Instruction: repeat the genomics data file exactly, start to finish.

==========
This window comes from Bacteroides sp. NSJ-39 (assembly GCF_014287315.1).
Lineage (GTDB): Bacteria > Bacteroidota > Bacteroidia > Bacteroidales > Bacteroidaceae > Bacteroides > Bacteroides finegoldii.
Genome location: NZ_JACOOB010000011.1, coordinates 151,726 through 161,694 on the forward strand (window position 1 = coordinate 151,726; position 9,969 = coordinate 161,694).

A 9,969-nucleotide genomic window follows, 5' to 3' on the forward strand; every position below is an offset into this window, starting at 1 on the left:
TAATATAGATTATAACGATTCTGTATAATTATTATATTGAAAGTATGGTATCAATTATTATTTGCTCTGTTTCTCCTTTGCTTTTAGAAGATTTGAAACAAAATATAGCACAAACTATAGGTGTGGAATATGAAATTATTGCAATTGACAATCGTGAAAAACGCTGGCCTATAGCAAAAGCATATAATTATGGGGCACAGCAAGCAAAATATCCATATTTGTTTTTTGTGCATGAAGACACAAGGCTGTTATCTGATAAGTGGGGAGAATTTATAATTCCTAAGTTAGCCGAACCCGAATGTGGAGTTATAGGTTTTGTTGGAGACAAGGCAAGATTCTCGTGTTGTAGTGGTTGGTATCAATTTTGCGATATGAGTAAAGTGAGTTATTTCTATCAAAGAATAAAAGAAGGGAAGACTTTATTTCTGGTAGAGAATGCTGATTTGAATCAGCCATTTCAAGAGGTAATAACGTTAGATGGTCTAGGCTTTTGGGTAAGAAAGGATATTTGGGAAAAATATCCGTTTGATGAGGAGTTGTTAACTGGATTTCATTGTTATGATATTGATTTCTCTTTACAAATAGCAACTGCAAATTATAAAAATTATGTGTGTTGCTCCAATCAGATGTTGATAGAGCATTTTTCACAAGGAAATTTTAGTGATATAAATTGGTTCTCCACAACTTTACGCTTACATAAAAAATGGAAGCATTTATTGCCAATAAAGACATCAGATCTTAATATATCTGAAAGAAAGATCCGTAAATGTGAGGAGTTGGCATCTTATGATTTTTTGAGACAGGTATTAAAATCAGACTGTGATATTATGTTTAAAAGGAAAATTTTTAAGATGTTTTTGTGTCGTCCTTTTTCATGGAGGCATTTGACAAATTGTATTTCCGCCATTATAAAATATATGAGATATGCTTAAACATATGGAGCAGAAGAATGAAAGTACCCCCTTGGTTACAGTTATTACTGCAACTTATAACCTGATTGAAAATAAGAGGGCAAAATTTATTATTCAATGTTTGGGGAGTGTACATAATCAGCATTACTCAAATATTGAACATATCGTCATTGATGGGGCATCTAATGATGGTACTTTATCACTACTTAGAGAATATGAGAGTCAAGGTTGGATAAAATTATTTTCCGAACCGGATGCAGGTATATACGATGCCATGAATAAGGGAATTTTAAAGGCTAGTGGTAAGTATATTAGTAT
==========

This window comes from Bacteroides sp. NSJ-39 (assembly GCF_014287315.1).
Lineage (GTDB): Bacteria > Bacteroidota > Bacteroidia > Bacteroidales > Bacteroidaceae > Bacteroides > Bacteroides finegoldii.
Genome location: NZ_JACOOB010000011.1, coordinates 151,726 through 161,694 on the forward strand (window position 1 = coordinate 151,726; position 9,969 = coordinate 161,694).

A 9,969-nucleotide genomic window follows, 5' to 3' on the forward strand; every position below is an offset into this window, starting at 1 on the left:
TAATATAGATTATAACGATTCTGTATAATTATTATATTGAAAGTATGGTATCAATTATTATTTGCTCTGTTTCTCCTTTGCTTTTAGAAGATTTGAAACAAAATATAGCACAAACTATAGGTGTGGAATATGAAATTATTGCAATTGACAATCGTGAAAAACGCTGGCCTATAGCAAAAGCATATAATTATGGGGCACAGCAAGCAAAATATCCATATTTGTTTTTTGTGCATGAAGACACAAGGCTGTTATCTGATAAGTGGGGAGAATTTATAATTCCTAAGTTAGCCGAACCCGAATGTGGAGTTATAGGTTTTGTTGGAGACAAGGCAAGATTCTCGTGTTGTAGTGGTTGGTATCAATTTTGCGATATGAGTAAAGTGAGTTATTTCTATCAAAGAATAAAAGAAGGGAAGACTTTATTTCTGGTAGAGAATGCTGATTTGAATCAGCCATTTCAAGAGGTAATAACGTTAGATGGTCTAGGCTTTTGGGTAAGAAAGGATATTTGGGAAAAATATCCGTTTGATGAGGAGTTGTTAACTGGATTTCATTGTTATGATATTGATTTCTCTTTACAAATAGCAACTGCAAATTATAAAAATTATGTGTGTTGCTCCAATCAGATGTTGATAGAGCATTTTTCACAAGGAAATTTTAGTGATATAAATTGGTTCTCCACAACTTTACGCTTACATAAAAAATGGAAGCATTTATTGCCAATAAAGACATCAGATCTTAATATATCTGAAAGAAAGATCCGTAAATGTGAGGAGTTGGCATCTTATGATTTTTTGAGACAGGTATTAAAATCAGACTGTGATATTATGTTTAAAAGGAAAATTTTTAAGATGTTTTTGTGTCGTCCTTTTTCATGGAGGCATTTGACAAATTGTATTTCCGCCATTATAAAATATATGAGATATGCTTAAACATATGGAGCAGAAGAATGAAAGTACCCCCTTGGTTACAGTTATTACTGCAACTTATAACCTGATTGAAAATAAGAGGGCAAAATTTATTATTCAATGTTTGGGGAGTGTACATAATCAGCATTACTCAAATATTGAACATATCGTCATTGATGGGGCATCTAATGATGGTACTTTATCACTACTTAGAGAATATGAGAGTCAAGGTTGGATAAAATTATTTTCCGAACCGGATGCAGGTATATACGATGCCATGAATAAGGGAATTTTAAAGGCTAGTGGTAAGTATATTAGTAT